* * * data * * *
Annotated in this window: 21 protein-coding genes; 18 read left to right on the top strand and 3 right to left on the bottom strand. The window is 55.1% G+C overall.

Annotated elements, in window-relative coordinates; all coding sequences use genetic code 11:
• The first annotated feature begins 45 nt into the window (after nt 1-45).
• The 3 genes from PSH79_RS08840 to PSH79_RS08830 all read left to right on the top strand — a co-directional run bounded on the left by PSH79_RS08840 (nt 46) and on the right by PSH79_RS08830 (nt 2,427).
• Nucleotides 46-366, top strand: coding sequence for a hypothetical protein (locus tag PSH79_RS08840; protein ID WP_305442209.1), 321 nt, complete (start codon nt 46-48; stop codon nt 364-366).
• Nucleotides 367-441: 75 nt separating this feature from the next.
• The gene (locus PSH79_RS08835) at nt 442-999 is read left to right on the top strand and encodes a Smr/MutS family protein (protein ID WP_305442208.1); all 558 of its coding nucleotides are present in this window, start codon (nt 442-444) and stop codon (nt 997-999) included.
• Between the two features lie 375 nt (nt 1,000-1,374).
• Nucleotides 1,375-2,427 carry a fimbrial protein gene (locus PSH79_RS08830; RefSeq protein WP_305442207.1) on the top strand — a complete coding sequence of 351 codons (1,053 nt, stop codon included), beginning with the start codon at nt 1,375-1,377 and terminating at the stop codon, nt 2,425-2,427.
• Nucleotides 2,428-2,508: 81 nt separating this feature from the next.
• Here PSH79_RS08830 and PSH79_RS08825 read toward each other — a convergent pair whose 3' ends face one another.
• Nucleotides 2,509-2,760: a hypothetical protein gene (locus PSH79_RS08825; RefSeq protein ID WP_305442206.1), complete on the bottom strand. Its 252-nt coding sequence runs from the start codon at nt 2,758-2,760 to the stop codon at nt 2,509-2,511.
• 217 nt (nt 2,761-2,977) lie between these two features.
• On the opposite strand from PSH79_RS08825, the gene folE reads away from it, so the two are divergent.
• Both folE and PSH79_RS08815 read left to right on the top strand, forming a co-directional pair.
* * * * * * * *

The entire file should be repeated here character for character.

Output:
Annotated in this window: 21 protein-coding genes; 18 read left to right on the top strand and 3 right to left on the bottom strand. The window is 55.1% G+C overall.

Annotated elements, in window-relative coordinates; all coding sequences use genetic code 11:
• The first annotated feature begins 45 nt into the window (after nt 1-45).
• The 3 genes from PSH79_RS08840 to PSH79_RS08830 all read left to right on the top strand — a co-directional run bounded on the left by PSH79_RS08840 (nt 46) and on the right by PSH79_RS08830 (nt 2,427).
• Nucleotides 46-366, top strand: coding sequence for a hypothetical protein (locus tag PSH79_RS08840; protein ID WP_305442209.1), 321 nt, complete (start codon nt 46-48; stop codon nt 364-366).
• Nucleotides 367-441: 75 nt separating this feature from the next.
• The gene (locus PSH79_RS08835) at nt 442-999 is read left to right on the top strand and encodes a Smr/MutS family protein (protein ID WP_305442208.1); all 558 of its coding nucleotides are present in this window, start codon (nt 442-444) and stop codon (nt 997-999) included.
• Between the two features lie 375 nt (nt 1,000-1,374).
• Nucleotides 1,375-2,427 carry a fimbrial protein gene (locus PSH79_RS08830; RefSeq protein WP_305442207.1) on the top strand — a complete coding sequence of 351 codons (1,053 nt, stop codon included), beginning with the start codon at nt 1,375-1,377 and terminating at the stop codon, nt 2,425-2,427.
• Nucleotides 2,428-2,508: 81 nt separating this feature from the next.
• Here PSH79_RS08830 and PSH79_RS08825 read toward each other — a convergent pair whose 3' ends face one another.
• Nucleotides 2,509-2,760: a hypothetical protein gene (locus PSH79_RS08825; RefSeq protein ID WP_305442206.1), complete on the bottom strand. Its 252-nt coding sequence runs from the start codon at nt 2,758-2,760 to the stop codon at nt 2,509-2,511.
• 217 nt (nt 2,761-2,977) lie between these two features.
• On the opposite strand from PSH79_RS08825, the gene folE reads away from it, so the two are divergent.
• Both folE and PSH79_RS08815 read left to right on the top strand, forming a co-directional pair.